Buy Google, Microsoft Over Hot Stock Apple
David is a member of The Motley Fool Blog Network -- entries represent the personal opinion of the blogger and are not formally edited.
When Apple (NASDAQ: AAPL) released poor 2Q12 results, it as if you could have a heard million hearts drop. Its EPS of $9.32 was 10% below expectations and a giant wet blanket to those giddy from strong performance in the preceding two quarters. While Apple has been a tremendous company, it is now coming against the law of big numbers. By my calculations, it is actually overvalued against peers on a present value basis if it becomes the first trillion dollar company by 2016.
From iPods to iPhones to iPads, Apple has "wowed" the market time and time again. Expectations about Apple TV have kept the bulls optimistic that this momentum will continue, but I believe that the market has not paid enough attention to the market at large. The truth is that technology has few barriers to entry. Apple's aggressive attempts to pursue competitors over "copying" their tablet design, for example, illustrate a level of "clingingness" that goes inherently against the way technology moves… namely, forward. If Apple continues to rely on its brand image from previous hit products over the next 5 years, it may be in for a big disappointment when it learns that consumers are more fickle than once thought.
On that note, I encourage investors to buy shares in Microsoft (NASDAQ: MSFT) and Google (NASDAQ: GOOG). These two tech companies may have become boring of late, but they have solid fundamentals, sustainable economic moats, supportive diversification, and strong top management. Microsoft recently released their new tablet, and, like how Google's social network is better than the leader in functionality (more on that later), Microsoft's new surface tablet is better than Apple's. Opportunistically, it is slated to retail at attractive price points that remind consumers about Microsoft's core advantage: pricing. Over the years, Apple has been able to get away with charging a premium based on the perception of quality. While it is true that Apple products are generally more integrated, the question remains, for example, is 1 MacBook Pro equivalent to 3 new PCs?
And, most importantly, the tablet does the most to translate PC functionality into a touchable screen. By showcasing the product with a keyboard, Microsoft has suggested that its product can do everything an iPad can… and more… and at a more attractive price. This emphasis helps to eat away at some of Apple's core appeal.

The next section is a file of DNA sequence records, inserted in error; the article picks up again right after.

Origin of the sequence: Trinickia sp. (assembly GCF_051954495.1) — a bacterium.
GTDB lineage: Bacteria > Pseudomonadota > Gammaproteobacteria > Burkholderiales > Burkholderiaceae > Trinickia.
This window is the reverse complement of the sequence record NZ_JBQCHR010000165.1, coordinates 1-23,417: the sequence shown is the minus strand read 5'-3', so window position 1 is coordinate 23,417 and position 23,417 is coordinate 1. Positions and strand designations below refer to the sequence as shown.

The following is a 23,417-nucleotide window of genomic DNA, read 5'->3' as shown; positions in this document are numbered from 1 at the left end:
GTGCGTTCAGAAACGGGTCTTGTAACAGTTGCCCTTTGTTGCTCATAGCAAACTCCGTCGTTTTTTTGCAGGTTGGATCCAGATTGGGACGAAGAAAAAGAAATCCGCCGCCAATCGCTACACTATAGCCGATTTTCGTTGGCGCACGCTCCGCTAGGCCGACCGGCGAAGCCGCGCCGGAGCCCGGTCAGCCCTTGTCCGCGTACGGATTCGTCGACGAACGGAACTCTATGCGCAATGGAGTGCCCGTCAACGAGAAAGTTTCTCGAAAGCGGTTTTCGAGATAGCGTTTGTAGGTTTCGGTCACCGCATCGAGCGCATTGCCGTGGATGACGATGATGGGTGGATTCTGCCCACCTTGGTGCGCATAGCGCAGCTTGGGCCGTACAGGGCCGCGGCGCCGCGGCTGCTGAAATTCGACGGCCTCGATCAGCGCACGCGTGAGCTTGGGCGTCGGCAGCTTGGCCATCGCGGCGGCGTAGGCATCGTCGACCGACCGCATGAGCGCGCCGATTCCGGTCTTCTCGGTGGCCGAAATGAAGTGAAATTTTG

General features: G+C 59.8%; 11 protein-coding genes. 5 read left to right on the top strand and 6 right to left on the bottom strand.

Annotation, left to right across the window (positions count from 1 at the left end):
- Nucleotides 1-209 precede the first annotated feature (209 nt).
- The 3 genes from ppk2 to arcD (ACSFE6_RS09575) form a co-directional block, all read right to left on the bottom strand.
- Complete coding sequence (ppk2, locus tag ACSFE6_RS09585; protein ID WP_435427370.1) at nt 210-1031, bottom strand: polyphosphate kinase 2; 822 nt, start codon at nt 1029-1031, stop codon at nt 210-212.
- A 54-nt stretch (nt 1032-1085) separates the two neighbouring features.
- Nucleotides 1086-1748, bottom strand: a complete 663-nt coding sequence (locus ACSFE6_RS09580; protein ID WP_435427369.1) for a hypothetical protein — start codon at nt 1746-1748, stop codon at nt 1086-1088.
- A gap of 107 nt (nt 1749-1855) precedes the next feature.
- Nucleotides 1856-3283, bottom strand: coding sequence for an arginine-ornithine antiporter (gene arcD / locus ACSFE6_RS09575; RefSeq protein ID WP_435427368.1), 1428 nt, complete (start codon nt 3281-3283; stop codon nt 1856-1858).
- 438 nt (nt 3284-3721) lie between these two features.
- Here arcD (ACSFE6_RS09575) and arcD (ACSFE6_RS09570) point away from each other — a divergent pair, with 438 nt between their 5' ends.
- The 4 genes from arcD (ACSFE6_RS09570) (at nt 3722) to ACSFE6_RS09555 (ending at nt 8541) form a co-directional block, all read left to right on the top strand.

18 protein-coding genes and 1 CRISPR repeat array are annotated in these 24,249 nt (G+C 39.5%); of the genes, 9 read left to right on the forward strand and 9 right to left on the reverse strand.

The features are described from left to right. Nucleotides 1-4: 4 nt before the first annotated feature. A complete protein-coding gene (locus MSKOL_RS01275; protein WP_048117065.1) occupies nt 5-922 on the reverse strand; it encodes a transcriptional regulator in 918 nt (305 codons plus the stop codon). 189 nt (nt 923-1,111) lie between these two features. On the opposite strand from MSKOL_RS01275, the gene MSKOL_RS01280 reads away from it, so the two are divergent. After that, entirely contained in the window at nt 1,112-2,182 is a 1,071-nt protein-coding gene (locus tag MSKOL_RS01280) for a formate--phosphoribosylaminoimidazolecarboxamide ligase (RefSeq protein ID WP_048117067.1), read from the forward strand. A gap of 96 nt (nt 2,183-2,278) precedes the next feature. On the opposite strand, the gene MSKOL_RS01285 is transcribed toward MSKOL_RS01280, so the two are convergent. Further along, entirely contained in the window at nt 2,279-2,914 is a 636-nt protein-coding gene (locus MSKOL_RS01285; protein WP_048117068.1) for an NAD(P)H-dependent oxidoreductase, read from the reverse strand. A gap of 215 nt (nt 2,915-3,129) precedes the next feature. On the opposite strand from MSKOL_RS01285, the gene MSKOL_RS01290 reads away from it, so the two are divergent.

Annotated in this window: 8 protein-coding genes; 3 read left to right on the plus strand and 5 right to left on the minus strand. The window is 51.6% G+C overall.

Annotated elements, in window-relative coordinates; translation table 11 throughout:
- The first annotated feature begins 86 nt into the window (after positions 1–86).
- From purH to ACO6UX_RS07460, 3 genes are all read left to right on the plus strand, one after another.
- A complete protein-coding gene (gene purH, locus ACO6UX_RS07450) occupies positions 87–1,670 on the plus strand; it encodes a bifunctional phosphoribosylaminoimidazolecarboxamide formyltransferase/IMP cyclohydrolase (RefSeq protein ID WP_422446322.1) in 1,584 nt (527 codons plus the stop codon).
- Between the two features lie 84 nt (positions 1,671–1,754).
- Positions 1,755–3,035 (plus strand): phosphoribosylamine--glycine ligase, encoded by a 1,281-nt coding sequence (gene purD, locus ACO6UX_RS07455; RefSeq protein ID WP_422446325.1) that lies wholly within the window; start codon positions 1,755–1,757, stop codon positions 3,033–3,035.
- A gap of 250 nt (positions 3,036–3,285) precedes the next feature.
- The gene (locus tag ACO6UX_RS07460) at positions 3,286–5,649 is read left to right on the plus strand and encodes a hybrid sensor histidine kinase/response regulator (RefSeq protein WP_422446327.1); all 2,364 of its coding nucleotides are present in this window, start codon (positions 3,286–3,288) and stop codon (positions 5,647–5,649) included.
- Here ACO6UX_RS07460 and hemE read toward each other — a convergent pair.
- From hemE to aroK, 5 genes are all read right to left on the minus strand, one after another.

In the long-term, Microsoft is not going anywhere but up. EPS growth has been good and, in my view, the company is positioned to offer a larger dividend increase than it has over the past 8 years or so. According to FINVIZ.com, the software producer is currently rated a 1.9 out of 5 where "1" is a "buy". And with forecasts for 9% annual EPS growth over the next 5 years on a 9.1x forward multiple, upside far outweighs the downside.
Google, similarly, has lost much of its appeal of late. While one might be given to arguing that the company's core search business is not sustainable, the true value can be found in diversification. Google has extended itself in mobile through Android, extended itself in video through YouTube, extended itself in email through Gmail, extended itself in web browsing through Chrome, and is now attempting to extend itself in social networking through Google+. All of these have begun to be integrated into search results for a complementary user experience.
Some have argued that Facebook represents a significant threat to Google. In my view, however, Google+ bests Facebook. From Google Hangouts to the implementation of "Circles," Google+ has a lot to offer. While everyone keeps talking about the ~1 billion users on Facebook, they fail to appreciate the number of people searching Google each day. Google is still the most popular website on the internet and had 35% more individuals visiting last month, according to Quantcast. In addition, the company can also push for Facebook-to-Google+ conversions through soliciting in search results, Gmail, and other platforms. Google can advertise itself and - just like how it switched people over from AOL instant messaging to Google Chat and from multiple beloved email boxes to Gmail - it can do the same in social networking. I thus strongly encouraging buying shares now.
TakeoverAnalyst has no positions in the stocks mentioned above. The Motley Fool owns shares of Apple, Google, and Microsoft. Motley Fool newsletter services recommend Apple and Google. Try any of our Foolish newsletter services free for 30 days. We Fools may not all hold the same opinions, but we all believe that considering a diverse range of insights makes us better investors. The Motley Fool has a disclosure policy.If you have questions about this post or the Fool’s blog network, click here for information.